Tying Your Belt
Tying your obi (belt)Please tie your belt before you come into the dojo.
First, find the center of the belt (Obi in Japanese). Place it just below your navel. Cross your hands at the middle of your back pulling the right side over the left and underneath both layers of the belt.
Use that same piece to come over and through and then pull tightly. The knot itself should be pulled tightly but the belt should sit quite loosely almost on your hips.
Now ensure that both ends are even.
Bow is Rei in Japanese
On entering the dojo say – Onigaishimasu
On leaving the dojo say – Domo Arigato Gozaimashita
When bowing to each other the senior bows first, the junior bows a little lower. The senior begins to come up first, and then the junior.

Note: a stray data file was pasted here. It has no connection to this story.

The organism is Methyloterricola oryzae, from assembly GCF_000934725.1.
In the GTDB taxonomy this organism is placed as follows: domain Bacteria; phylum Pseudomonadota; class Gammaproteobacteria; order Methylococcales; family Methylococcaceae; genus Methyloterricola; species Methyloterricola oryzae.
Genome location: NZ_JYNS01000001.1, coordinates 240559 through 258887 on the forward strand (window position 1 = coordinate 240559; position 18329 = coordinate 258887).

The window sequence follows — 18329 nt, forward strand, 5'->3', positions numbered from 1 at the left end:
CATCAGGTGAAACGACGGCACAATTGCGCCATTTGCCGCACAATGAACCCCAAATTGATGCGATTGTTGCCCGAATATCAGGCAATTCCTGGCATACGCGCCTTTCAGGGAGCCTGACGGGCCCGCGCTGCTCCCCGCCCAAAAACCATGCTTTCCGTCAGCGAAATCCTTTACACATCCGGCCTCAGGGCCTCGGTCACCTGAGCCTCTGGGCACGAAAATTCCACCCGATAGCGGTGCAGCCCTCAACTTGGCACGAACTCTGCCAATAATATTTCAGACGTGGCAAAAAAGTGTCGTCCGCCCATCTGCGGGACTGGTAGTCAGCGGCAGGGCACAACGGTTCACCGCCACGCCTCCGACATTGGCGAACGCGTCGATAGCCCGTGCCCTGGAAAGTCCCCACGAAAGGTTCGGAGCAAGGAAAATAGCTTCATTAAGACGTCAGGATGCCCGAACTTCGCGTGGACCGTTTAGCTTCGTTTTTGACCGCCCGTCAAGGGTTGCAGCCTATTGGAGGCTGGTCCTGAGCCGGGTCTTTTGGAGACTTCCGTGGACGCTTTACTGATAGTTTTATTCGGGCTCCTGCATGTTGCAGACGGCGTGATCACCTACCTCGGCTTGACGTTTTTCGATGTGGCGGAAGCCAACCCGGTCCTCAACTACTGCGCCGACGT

Both bow from the waist, not bending the neck.
A kneeling bow is performed at the beginning and end of the class, it is called Zarei. First sitting (Seiza, or the kneeling position), put the hands naturally resting in your lap. Begin the bow by moving the left hand followed by right, and then come up with the right hand first, followed by the left.
As with the standing bow, the senior begins first, the juniors follow, in wave like fashion. And they come up in a similar order.
The left hand moves first, and then the right. The body is kept stiff, bending from the base of the spine keeping the neck straight.
Doing the meditation of mukuso we put our hands in the Zen Mudra. This position represents the etherical body connecting the physical body, accepting our state.